Colorado is adopting a state analog which is more stringent than the minimum design requirements of 40 CFR 264.552(e)(3). The federal regulations specify a particular engineering design for a disposal CAMU: a composite liner and leachate collection system. The federal rule does allow for alternative CAMU design requirements that are at least as effective as the liner/leachate collection system set forth in the federal rule. The state regulation is more stringent because designation of a disposal CAMU triggers the applicability of Colorado's Hazardous Waste Siting Act, § 25-15-201 et seq. Pursuant to that Act, Colorado previously promulgated performance-based standards for hazardous waste disposal sites that are more stringent than the engineering design set forth in the federal CAMU rule. Because any CAMUs designated under § 264.552 would have to meet these more stringent standards in any case, the engineering design set forth in the federal rule is irrelevant. Therefore, the state CAMU rule incorporates the Siting Act's narrative, performance based standards as the minimum design standards for CAMUs.

In addition, the Commission notes that an alternative design may often be required, as experience in Colorado shows that the prescriptive design in the federal rule may not be compatible with CAMU-eligible wastes. For example, at the Rocky Mountain Arsenal, the prescriptive design promulgated by EPA would not have provided reasonable assurance that the wastes would remain isolated within the designated disposal area for the CAMU. See "Modeling of Four Different Landfill Liners in Support of the 1,000 Year Protectiveness of the Environment Criteria for the Rocky Mountain Arsenal CAMU Landfill," M. Schnarr, January 26, 1996 (analysis of a more robust composite liner than that proposed by EPA demonstrated that the liner was not adequate to meet Part 2 siting standards. This document is on file with the Division).

In adopting a state analog to 40 CFR § 264.552(e)(4)(i)(A)(1), Colorado revised the defining criteria for principal hazardous constituents (PHCs) to specify that the Director will designate as principal hazardous constituents:

(1) carcinogens that pose a potential direct risk from combined exposure pathways at the site at or above 1 x 10-4 using an unrestricted use exposure scenario; and
(2) non-carcinogens that pose a potential direct risk from combined exposure pathways at the site an order of magnitude or greater than their reference concentration using an unrestricted use exposure scenario. This is more stringent than the 1 x 10-3 risk level used in the federal provision that is based only on an ingestion or inhalation exposure pathway. The 10-3 level in the CAMU rule is significantly less stringent than other remedial programs, and the decision not to consider risks from all pathways is likewise less stringent. For example, the National Oil and Hazardous Substances Pollution Contingency Plan ( 40 CFR Part 300) (NCP) indicates that acceptable exposure levels for suspected carcinogens are "generally concentration levels that represent an excess upper bound lifetime cancer risk to an individual of between 10-4 and 10-6" and that the 10-6 level shall be used as the point of departure for determining remediation goals. Further, the 10-4 level is consistent with Colorado's approach to site remediation at sites not using CAMUs, as set forth in CDPHE's Corrective Action Guidance Document.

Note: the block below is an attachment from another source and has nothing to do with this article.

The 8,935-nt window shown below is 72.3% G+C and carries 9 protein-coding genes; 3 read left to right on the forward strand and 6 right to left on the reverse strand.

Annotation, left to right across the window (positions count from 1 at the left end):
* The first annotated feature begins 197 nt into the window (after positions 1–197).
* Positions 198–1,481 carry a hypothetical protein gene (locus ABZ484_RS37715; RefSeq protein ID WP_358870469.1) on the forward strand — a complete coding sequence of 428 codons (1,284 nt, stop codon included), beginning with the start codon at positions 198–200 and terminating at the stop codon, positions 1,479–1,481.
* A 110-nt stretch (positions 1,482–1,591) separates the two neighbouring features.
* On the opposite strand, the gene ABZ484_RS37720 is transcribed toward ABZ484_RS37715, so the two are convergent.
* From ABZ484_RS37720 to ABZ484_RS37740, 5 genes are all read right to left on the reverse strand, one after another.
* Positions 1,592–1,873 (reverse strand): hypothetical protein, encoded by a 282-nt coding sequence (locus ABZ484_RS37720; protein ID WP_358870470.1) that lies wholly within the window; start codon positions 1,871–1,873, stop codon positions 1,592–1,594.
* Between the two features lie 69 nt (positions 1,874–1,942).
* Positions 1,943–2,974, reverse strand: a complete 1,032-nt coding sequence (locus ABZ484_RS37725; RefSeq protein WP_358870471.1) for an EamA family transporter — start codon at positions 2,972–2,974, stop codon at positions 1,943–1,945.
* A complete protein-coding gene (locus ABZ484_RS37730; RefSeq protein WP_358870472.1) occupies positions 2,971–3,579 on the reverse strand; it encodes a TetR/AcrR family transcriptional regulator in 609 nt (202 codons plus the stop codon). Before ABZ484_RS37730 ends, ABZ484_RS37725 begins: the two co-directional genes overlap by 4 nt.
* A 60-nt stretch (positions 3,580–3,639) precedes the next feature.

In adopting a state analog to 264.552(e)(6)(v), Colorado added an additional, more stringent requirement that CAMUs in which waste will remain after closure must have an environmental covenant pursuant to § 25-15-320, C.R.S. This provision is necessary because such CAMUs meet the statutory threshold for requiring an environmental covenant. See § 25-25-320(2), C.R.S.

This Basis and Purpose incorporates by reference the preamble language for the Environmental Protection Agency regulations published in the Federal Register at 67 FR 2962-3029, January 22, 2002.

Statement of Basis and Purpose - Rulemaking Hearing of January 11, 2005

Notes

6 CCR 1007-3-8.54
37 CR 24, December 25, 2014, effective 3/2/2015 38 CR 11, June 10, 2015, effective 6/30/2015 39 CR 05, March 10, 2016, effective 3/30/2016 39 CR 11, June 10, 2016, effective 6/30/2016 40 CR 06, March 25, 2017, effective 4/14/2017 40 CR 11, June 10, 2017, effective 6/30/2017 40 CR 21, November 10, 2017, effective 11/30/2017 41 CR 06, March 25, 2018, effective 4/14/2018 41 CR 11, June 10, 2018, effective 6/30/2018 41 CR 24, December 25, 2018, effective 1/14/2019 42 CR 06, March 25, 2019, effective 4/14/2019 42 CR 06, March 25, 2019, effective 5/30/2019 42 CR 11, June 10, 2019, effective 6/30/2019 43 CR 12, June 25, 2020, effective 7/15/2020 44 CR 06, March 25, 2021, effective 4/14/2021 44 CR 11, June 10, 2021, effective 6/30/2021 44 CR 24, December 25, 2021, effective 1/14/2022 45 CR 11, June 10, 2022, effective 6/30/2022 45 CR 17, September 10, 2022, effective 9/10/2022 45 CR 17, September 10, 2022, effective 9/30/2022 45 CR 23, December 10, 2022, effective 1/30/2023